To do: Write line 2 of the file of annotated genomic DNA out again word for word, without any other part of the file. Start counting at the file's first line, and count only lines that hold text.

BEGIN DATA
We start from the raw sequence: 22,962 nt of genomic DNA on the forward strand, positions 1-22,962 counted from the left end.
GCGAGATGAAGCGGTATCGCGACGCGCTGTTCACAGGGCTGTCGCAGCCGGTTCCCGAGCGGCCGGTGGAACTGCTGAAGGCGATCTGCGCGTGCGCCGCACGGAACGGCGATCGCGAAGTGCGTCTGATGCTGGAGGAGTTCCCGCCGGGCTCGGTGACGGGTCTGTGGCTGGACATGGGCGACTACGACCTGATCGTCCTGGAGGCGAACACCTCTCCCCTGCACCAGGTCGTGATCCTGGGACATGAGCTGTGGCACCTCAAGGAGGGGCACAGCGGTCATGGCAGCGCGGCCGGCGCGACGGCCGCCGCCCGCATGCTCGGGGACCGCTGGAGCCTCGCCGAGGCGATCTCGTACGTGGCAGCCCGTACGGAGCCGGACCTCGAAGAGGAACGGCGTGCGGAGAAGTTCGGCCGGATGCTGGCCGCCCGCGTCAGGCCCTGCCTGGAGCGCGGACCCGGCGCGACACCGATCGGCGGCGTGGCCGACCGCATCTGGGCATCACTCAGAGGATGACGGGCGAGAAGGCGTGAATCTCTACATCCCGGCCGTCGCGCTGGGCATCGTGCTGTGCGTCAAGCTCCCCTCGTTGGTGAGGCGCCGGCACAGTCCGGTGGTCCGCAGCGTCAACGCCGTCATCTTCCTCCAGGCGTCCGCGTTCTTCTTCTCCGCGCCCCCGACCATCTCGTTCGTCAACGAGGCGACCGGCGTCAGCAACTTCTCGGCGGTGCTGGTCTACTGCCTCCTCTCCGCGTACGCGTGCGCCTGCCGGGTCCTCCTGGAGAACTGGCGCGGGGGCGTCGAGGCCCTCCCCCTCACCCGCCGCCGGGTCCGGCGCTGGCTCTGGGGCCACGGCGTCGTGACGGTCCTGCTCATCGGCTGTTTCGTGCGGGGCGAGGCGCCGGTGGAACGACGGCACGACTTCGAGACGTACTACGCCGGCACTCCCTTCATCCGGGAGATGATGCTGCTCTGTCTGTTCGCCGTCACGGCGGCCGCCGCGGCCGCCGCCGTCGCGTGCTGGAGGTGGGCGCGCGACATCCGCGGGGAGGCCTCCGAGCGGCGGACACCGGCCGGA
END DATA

GCGAGATGAAGCGGTATCGCGACGCGCTGTTCACAGGGCTGTCGCAGCCGGTTCCCGAGCGGCCGGTGGAACTGCTGAAGGCGATCTGCGCGTGCGCCGCACGGAACGGCGATCGCGAAGTGCGTCTGATGCTGGAGGAGTTCCCGCCGGGCTCGGTGACGGGTCTGTGGCTGGACATGGGCGACTACGACCTGATCGTCCTGGAGGCGAACACCTCTCCCCTGCACCAGGTCGTGATCCTGGGACATGAGCTGTGGCACCTCAAGGAGGGGCACAGCGGTCATGGCAGCGCGGCCGGCGCGACGGCCGCCGCCCGCATGCTCGGGGACCGCTGGAGCCTCGCCGAGGCGATCTCGTACGTGGCAGCCCGTACGGAGCCGGACCTCGAAGAGGAACGGCGTGCGGAGAAGTTCGGCCGGATGCTGGCCGCCCGCGTCAGGCCCTGCCTGGAGCGCGGACCCGGCGCGACACCGATCGGCGGCGTGGCCGACCGCATCTGGGCATCACTCAGAGGATGACGGGCGAGAAGGCGTGAATCTCTACATCCCGGCCGTCGCGCTGGGCATCGTGCTGTGCGTCAAGCTCCCCTCGTTGGTGAGGCGCCGGCACAGTCCGGTGGTCCGCAGCGTCAACGCCGTCATCTTCCTCCAGGCGTCCGCGTTCTTCTTCTCCGCGCCCCCGACCATCTCGTTCGTCAACGAGGCGACCGGCGTCAGCAACTTCTCGGCGGTGCTGGTCTACTGCCTCCTCTCCGCGTACGCGTGCGCCTGCCGGGTCCTCCTGGAGAACTGGCGCGGGGGCGTCGAGGCCCTCCCCCTCACCCGCCGCCGGGTCCGGCGCTGGCTCTGGGGCCACGGCGTCGTGACGGTCCTGCTCATCGGCTGTTTCGTGCGGGGCGAGGCGCCGGTGGAACGACGGCACGACTTCGAGACGTACTACGCCGGCACTCCCTTCATCCGGGAGATGATGCTGCTCTGTCTGTTCGCCGTCACGGCGGCCGCCGCGGCCGCCGCCGTCGCGTGCTGGAGGTGGGCGCGCGACATCCGCGGGGAGGCCTCCGAGCGGCGGACACCGGCCGGA